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Patient Perceptions About Opioid Risk Communications Within the Context of a Randomized Clinical Trial.

Dolan AR, Goldberg EB, Cannuscio CC, Abrams MP, Feuerstein-Simon R, Luna Marti X, Mazique J, Schapira MM, Meisel ZF. Patient Perceptions About Opioid Risk Communications Within the Context of a Randomized Clinical Trial. JAMA Network Open. 2022 Aug 1; 5(8):e2227650.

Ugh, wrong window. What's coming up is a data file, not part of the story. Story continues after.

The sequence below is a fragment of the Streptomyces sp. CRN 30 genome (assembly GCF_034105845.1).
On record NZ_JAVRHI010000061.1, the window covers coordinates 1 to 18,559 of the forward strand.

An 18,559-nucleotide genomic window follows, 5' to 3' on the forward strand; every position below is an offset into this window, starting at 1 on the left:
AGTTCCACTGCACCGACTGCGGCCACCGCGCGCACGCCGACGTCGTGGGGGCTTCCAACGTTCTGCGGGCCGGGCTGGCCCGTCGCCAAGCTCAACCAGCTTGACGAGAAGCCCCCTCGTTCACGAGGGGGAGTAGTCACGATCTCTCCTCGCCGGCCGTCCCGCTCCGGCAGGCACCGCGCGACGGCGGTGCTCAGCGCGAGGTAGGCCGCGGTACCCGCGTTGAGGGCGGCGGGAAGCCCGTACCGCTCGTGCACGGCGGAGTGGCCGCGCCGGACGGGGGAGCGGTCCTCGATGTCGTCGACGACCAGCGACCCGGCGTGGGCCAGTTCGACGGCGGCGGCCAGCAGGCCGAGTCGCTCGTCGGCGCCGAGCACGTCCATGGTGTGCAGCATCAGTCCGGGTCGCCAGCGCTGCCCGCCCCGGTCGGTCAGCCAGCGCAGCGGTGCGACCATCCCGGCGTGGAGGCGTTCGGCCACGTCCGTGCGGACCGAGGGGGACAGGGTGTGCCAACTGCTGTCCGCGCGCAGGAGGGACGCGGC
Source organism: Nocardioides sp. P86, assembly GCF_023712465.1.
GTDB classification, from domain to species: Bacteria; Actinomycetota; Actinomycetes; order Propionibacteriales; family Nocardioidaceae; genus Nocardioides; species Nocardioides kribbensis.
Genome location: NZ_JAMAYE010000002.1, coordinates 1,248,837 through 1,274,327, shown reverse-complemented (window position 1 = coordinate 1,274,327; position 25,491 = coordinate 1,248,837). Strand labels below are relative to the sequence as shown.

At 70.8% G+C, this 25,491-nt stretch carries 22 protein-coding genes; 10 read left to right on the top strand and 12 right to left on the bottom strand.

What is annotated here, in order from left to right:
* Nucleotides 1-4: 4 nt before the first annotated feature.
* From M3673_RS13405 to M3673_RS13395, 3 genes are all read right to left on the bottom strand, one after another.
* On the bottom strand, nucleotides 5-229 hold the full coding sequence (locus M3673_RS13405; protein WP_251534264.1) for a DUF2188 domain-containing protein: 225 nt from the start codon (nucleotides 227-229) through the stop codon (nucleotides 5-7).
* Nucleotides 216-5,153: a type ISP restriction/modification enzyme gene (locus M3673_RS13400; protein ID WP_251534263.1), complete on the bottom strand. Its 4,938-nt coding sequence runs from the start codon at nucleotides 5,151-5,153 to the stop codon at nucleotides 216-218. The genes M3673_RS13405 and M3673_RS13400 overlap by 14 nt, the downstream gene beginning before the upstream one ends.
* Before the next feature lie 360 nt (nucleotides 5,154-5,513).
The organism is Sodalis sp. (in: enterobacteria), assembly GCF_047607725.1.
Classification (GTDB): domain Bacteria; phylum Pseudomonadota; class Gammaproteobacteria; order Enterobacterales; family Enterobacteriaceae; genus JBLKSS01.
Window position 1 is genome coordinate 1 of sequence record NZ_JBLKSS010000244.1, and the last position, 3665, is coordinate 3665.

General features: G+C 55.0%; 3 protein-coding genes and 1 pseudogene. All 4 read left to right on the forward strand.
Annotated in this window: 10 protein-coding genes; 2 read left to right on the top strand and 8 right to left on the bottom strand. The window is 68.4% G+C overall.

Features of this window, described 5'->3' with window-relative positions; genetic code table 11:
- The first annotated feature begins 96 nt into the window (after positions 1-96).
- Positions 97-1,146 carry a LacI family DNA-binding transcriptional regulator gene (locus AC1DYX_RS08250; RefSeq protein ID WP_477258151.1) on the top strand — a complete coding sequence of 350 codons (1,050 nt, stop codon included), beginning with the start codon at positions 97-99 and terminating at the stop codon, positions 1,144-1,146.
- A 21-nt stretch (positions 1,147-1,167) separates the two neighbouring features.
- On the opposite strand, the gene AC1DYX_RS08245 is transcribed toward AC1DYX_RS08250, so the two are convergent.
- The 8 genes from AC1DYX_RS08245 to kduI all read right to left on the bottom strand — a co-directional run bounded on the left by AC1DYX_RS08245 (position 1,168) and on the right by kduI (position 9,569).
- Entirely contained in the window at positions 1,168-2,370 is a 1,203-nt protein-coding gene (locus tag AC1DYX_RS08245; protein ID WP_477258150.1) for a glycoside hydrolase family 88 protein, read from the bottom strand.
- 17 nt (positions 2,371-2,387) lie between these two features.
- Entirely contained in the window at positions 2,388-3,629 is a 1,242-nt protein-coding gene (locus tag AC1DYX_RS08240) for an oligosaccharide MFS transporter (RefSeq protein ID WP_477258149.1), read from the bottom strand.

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Importance: Opioid overdose rates continue to increase, and extant literature suggests that many individuals who use heroin were first introduced to opioids through a medical prescription. Objective: To explore patient experiences related to decisions regarding analgesia after an emergency department visit within the context of a randomized clinical trial aimed to test the efficacy of risk communication interventions on treatment preference, risk recall, and use of opioids. Design, Setting, and Participants: This qualitative study of 36 patients making decisions regarding analgesia included qualitative interviews with participants in 2 risk intervention groups. Interviews were audio recorded, transcribed, and edited to remove identifying information to protect the confidentiality of participants. Interviews were conducted from June 4, 2019, to August 6, 2019. We conducted thematic analysis from August to December 2019 using a mixed inductive and deductive approach. Participants received $20 in compensation. The study was conducted in 4 geographically diverse emergency departments in the United States. Participants were adults presenting to the emergency department with either musculoskeletal back or neck pain or kidney stone-related pain. Eligibility criteria included being aged 18 to 70 years, capable of providing informed consent, English speaking or having English comprehension, eligible for emergency department discharge within 24 hours of enrollment, and able to access email or a smartphone. Interventions: Participants enrolled from the main randomized clinical trial received 1 of 2 risk interventions: a probabilistic opioid risk tool or a narrative-enhanced probabilistic risk tool (ie, participants viewed eight 1- to 3-minute short videos of patients discussing their experiences with pain treatment and positive and negative experiences with opioid use). Main Outcomes and Measures: Factors reported by participants to have influenced their decision-making regarding acute pain and treatment. Results: Thirty-six participants were interviewed, 18 in the group who received the probabilistic risk tool alone and 18 in the group who received the additional narrative-enhanced probabilistic risk tool intervention. The median age was 38 years (range, 21-67 years), 22 individuals were female (61%), 14 were Black or African American (39%), and 14 were White (39%). Five themes emerged from the analysis in the following domains: the factors associated with the risk interventions; clinician paternalism; analgesia attributes and previous experiences; individual self-identity, attitudes, and values; and perceptions of clinician bias. Conclusions and Relevance: Most participants commented on the powerful lessons they learned from the risk interventions. More research is needed to understand how patients incorporate risk information into their decision-making process.

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